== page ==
Dynamic pages

In previous chapters, we learned how:

  • Create static pages
  • Fetch data from external sources
  • Query data and show it in pages

We could potentially build our static websites just with that information.

The only problem is that we need to manually create every single page that we need.

The last missing part in building a static website with GatsbyJS is to programmatically generate these pages from data.

As we have seen in the Pages chapter, at build time GatsbyJS maps every page with an URL that is its filename. If we want to programmatically generate static pages, we are not going to have different page components (one for each node), but only GraphQL nodes. We need to provide some additional information in nodes to allow GatsbyJS to generate the correct pages and URLs.

In particular we need to add a “slug” or “path” attribute to the node.

Note

A lot of source plugins automatically add this information in nodes, like CMS plugins.

The GatsbyJS building stack has a sequence of steps that perform different actions:

  • Read the configuration to load the list of plugins
  • Initialize the cache (to avoid re-fetch untouched data)
  • Pull the data and preprocess it in a GraphQL schema
  • Create pages (from /pages folder or from plugins)
  • Extract and run GraphQL queries and replace their values in pages
  • Write out the pages as static HTML pages

GatsbyJS provides a rich set of “lifecycle APIs” to hook into every step and perform some customizations. In this chapter we are going to use two of these APIs, which are the most used in plugins:

  • onCreateNode: called by GatsbyJS whenever a node is created or updated, so we can edit the current node before storing it into GraphQL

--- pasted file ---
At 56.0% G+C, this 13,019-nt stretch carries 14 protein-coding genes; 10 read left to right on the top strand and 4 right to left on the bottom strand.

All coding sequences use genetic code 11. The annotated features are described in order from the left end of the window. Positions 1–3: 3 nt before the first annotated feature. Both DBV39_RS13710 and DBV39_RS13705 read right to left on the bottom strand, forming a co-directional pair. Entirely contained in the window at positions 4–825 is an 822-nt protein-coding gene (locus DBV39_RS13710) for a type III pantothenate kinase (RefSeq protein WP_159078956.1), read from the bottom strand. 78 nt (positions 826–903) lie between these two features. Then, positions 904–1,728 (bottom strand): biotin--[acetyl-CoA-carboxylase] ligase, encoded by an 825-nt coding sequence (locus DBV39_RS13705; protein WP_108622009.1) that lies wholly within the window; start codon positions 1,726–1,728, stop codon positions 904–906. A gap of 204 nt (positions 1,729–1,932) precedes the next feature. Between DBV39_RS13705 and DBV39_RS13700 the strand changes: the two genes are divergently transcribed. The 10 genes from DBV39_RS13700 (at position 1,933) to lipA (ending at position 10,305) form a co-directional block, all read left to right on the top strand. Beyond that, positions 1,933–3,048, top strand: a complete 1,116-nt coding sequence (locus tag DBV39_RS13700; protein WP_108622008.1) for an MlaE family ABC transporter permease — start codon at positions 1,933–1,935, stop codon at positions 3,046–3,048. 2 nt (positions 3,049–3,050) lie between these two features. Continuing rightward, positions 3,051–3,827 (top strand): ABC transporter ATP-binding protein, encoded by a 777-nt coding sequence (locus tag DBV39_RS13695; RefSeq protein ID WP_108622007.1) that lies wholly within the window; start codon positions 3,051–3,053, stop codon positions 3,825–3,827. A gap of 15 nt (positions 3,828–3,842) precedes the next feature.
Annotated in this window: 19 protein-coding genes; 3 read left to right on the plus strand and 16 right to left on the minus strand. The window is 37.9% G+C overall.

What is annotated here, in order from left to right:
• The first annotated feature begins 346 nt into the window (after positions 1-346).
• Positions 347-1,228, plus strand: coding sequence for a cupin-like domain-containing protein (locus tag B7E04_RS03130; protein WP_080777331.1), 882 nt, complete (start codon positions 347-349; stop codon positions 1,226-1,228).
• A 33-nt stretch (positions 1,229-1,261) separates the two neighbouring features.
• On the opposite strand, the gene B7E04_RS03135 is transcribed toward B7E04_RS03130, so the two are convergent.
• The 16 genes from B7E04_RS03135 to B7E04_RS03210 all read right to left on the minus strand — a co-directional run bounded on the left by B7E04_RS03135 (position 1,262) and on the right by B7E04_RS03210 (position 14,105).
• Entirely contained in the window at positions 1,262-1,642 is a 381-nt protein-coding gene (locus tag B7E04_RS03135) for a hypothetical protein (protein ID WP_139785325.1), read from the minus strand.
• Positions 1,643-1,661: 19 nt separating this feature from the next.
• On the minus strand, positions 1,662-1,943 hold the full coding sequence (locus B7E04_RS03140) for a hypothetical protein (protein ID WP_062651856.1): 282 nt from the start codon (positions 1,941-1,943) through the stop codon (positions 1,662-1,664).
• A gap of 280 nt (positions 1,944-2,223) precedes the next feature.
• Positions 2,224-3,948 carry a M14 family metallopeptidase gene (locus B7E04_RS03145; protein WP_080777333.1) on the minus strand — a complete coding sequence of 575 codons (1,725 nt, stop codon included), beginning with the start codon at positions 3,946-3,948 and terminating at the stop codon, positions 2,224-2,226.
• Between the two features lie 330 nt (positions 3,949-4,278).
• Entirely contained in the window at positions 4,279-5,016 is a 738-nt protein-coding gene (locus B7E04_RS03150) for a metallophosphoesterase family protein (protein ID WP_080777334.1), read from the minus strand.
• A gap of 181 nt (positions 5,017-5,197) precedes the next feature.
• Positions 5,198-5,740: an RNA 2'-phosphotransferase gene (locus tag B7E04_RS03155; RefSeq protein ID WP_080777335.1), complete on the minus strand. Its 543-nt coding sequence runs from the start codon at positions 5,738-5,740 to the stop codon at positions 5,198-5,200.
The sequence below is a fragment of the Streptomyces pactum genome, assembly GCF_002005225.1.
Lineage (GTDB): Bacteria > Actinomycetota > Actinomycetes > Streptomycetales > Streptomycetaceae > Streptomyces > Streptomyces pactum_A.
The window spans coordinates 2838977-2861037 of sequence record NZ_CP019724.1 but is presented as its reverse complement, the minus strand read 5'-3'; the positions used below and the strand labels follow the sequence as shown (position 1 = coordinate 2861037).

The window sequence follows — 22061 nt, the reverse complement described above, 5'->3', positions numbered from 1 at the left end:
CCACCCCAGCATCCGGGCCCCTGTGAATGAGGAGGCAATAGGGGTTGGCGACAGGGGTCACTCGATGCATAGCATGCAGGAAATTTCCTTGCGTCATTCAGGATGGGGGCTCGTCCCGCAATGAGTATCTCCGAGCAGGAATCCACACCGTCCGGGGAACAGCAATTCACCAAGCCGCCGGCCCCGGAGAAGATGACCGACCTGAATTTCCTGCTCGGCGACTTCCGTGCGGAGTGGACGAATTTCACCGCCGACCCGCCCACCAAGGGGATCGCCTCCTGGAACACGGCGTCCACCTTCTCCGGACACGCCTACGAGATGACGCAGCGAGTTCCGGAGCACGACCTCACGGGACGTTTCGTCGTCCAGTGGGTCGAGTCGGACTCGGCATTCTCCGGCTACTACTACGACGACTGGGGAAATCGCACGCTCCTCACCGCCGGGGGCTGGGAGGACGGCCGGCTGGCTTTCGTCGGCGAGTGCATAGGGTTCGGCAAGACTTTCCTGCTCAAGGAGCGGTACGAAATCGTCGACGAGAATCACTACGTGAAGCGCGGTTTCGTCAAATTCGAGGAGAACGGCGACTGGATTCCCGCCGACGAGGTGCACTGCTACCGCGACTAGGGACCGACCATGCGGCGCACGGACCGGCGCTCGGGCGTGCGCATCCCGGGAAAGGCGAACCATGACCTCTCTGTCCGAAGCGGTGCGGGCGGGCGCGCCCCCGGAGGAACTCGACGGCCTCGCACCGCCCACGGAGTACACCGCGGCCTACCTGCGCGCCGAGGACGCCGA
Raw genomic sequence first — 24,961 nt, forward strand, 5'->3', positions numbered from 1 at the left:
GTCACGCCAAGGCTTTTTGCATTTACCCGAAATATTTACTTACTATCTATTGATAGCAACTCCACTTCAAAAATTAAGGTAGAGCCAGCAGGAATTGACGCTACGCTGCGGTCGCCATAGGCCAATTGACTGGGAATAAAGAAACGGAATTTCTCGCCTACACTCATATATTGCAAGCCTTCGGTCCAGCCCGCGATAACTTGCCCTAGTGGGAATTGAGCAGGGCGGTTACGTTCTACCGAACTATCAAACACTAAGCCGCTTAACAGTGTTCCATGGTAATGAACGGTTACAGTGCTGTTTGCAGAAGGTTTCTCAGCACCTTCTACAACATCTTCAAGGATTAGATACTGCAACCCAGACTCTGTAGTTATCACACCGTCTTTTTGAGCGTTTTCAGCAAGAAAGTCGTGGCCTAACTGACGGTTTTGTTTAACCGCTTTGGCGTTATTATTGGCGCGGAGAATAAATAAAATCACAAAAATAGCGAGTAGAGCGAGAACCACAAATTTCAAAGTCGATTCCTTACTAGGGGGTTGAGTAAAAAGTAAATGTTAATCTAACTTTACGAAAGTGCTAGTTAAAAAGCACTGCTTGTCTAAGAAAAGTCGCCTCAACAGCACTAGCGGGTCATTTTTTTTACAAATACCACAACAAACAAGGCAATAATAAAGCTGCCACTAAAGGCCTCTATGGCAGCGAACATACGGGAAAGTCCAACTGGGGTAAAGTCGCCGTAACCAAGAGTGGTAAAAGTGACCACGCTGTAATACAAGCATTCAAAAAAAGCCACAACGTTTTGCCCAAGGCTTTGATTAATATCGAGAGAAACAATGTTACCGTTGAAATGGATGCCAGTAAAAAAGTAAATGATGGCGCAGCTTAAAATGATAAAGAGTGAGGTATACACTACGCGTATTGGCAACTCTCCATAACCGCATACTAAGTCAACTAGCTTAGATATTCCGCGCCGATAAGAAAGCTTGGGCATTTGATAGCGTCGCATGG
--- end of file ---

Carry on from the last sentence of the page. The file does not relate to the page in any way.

• createPages: step that creates a page.

To implement an API, we need to export a function with the same name of the API in a file called gatsby-node.js.

Let us start with the first one, and export a function called onCreateNode:

exports.onCreateNode = ({ node }) => {
    console.log(node.internal.type)
}

This function is called whenever a node is created.

If we restart the server now, we will see that in the console we will have the types of every node. We want to add a slug only for nodes generated by the MarkdownRemark plugin.

We need to filter them by type. To generate the slug for this node, we could use a helper funcion from gatsby-source-filesystem that is made for this purpose: createFilePath.

Note

If you remember, Remark nodes are built on top of filesystem nodes.

Finally we need to add the slug attribute to the node. Nodes can be directly modified only by the plugins that created them. Other plugins can add new fields to the nodes only with a specific function called createNodeField (for security reasons).

And finally, our onCreateNode function will be similar to this:

const { createFilePath } = require(`gatsby-source-filesystem`)

exports.onCreateNode = ({ node, getNode, actions }) => {
  const { createNodeField } = actions
  if (node.internal.type === `MarkdownRemark`) {
    const slug = createFilePath({ node, getNode, basePath: `blog` })
    createNodeField({
      node,
      name: `slug`,
      value: slug,
    })
  }
}

If we restart the server and try to query the data, we will see the slug under the fields attribute.

Now that we have all the information, we need to create pages.

As mentioned in the introduction, to create a page we need to query data with GraphQL and then map the results into a page.

To do this, we need to export the other mentioned function (createPages) in gatsby-node.js file:

const { createFilePath } = require(`gatsby-source-filesystem`)
const path = require(`path`)

exports.onCreateNode = ({ node, getNode, actions }) => {
  const { createNodeField } = actions
  if (node.internal.type === `MarkdownRemark`) {